Dresden: The Frauenkirche
Also open thread.
My posting has been interrupted, because I had to travel to Dresden for a few days. It’s enormously inconvenient, as there’s a lot to write about right now, but in the meantime I hope you’ll enjoy some pictures of the Dresden Frauenkirche, or the Church of Our Lady.
Here it is this past Friday, as it happens, at the precise moment of an anti-vaccine mandate protest through the Dresden city centre:
The Frauenkirche was an 18th-century Lutheran church, destroyed in the notorious Allied air raid of February 1945. It remained a pile of ruins for years afterwards; here’s a view from 1958, with the statue of Martin Luther in the foreground:
After German reunification, they decided to restore the church. The structure you see today dates substantially from the 1990s; the dark stones are, obviously, original.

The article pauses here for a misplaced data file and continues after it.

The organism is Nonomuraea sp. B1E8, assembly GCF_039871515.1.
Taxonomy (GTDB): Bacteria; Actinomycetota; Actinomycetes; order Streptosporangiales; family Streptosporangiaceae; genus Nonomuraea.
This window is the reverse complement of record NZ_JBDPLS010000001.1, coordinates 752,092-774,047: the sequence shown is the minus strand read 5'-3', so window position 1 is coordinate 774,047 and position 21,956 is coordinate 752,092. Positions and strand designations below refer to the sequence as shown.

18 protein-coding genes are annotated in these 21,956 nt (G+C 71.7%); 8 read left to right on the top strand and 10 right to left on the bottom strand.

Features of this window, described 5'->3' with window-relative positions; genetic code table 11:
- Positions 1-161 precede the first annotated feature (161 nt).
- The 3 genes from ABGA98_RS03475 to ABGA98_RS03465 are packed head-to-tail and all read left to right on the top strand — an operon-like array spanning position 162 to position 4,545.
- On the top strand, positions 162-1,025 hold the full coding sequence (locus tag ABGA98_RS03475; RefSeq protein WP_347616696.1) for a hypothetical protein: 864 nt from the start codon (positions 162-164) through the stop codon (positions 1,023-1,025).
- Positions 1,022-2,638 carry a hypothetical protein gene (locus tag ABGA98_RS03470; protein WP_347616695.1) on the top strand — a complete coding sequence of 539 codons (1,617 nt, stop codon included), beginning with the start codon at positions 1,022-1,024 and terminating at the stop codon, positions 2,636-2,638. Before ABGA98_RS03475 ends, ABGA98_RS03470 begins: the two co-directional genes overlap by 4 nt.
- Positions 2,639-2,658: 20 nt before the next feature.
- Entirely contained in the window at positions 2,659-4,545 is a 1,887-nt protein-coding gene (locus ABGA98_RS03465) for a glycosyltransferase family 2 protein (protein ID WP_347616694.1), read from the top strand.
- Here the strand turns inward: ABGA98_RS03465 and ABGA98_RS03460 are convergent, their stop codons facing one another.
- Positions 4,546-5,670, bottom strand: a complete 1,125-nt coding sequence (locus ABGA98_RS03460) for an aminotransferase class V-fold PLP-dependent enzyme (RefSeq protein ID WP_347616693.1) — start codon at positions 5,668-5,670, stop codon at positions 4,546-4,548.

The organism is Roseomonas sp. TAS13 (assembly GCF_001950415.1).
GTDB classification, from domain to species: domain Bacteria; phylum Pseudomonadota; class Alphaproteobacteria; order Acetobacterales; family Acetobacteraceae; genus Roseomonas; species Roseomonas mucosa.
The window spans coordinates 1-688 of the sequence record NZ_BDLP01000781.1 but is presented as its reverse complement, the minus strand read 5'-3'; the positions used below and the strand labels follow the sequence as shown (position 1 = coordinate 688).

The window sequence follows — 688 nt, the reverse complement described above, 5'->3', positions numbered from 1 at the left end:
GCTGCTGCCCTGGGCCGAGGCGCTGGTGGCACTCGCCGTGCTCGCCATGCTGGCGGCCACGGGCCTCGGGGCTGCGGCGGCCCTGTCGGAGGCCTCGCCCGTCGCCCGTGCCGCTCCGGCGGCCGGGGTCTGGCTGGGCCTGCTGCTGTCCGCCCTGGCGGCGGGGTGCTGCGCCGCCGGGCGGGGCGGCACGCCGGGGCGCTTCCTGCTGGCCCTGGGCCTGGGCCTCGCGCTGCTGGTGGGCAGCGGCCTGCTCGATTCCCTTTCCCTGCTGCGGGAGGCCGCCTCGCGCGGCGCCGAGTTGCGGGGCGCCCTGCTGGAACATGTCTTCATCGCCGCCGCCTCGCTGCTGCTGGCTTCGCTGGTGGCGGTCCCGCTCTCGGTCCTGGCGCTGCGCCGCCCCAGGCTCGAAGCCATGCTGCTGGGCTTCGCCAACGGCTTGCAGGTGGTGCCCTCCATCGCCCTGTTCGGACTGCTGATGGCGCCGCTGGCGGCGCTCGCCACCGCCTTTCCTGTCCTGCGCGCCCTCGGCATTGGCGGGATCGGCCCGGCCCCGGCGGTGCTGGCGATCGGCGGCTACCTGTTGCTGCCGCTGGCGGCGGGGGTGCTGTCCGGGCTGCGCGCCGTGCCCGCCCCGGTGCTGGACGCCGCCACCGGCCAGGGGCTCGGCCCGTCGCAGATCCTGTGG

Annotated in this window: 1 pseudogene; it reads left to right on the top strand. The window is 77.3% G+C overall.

Part of the 18th-century dome was recovered from the ruins, and is now a monument in the square:
A few years ago I spent an evening at the German Ambassador’s residence in San Francisco. He had a room on the ground floor with a photo collage of before-and-after photos of East German city centers, showing how they looked on or near the day of reunification, and how they look today. East Germany, under the Socialists, never rebuilt after the war because they couldn’t afford it. So all the towns ravaged by war stayed that way for nearly 50 years, and then the mighty West German economic engine reconstructed them all. The ambassador joined me as I stared in rapt amazement at the transformation and we talked about what an amazing thing it was, and how much of a disaster Socialism is.
I visited this church a number of years ago and remember being quite moved to read about the rebuilding. Old photographs were used along with computer assisted design and a lot of manual working out to restore it as close to the original as possible.
I have seen rebuilt churches in Russia that had been dynamited by the Bolsheviks before. It has a remoralising effect to know that what has been torn down can be rebuilt.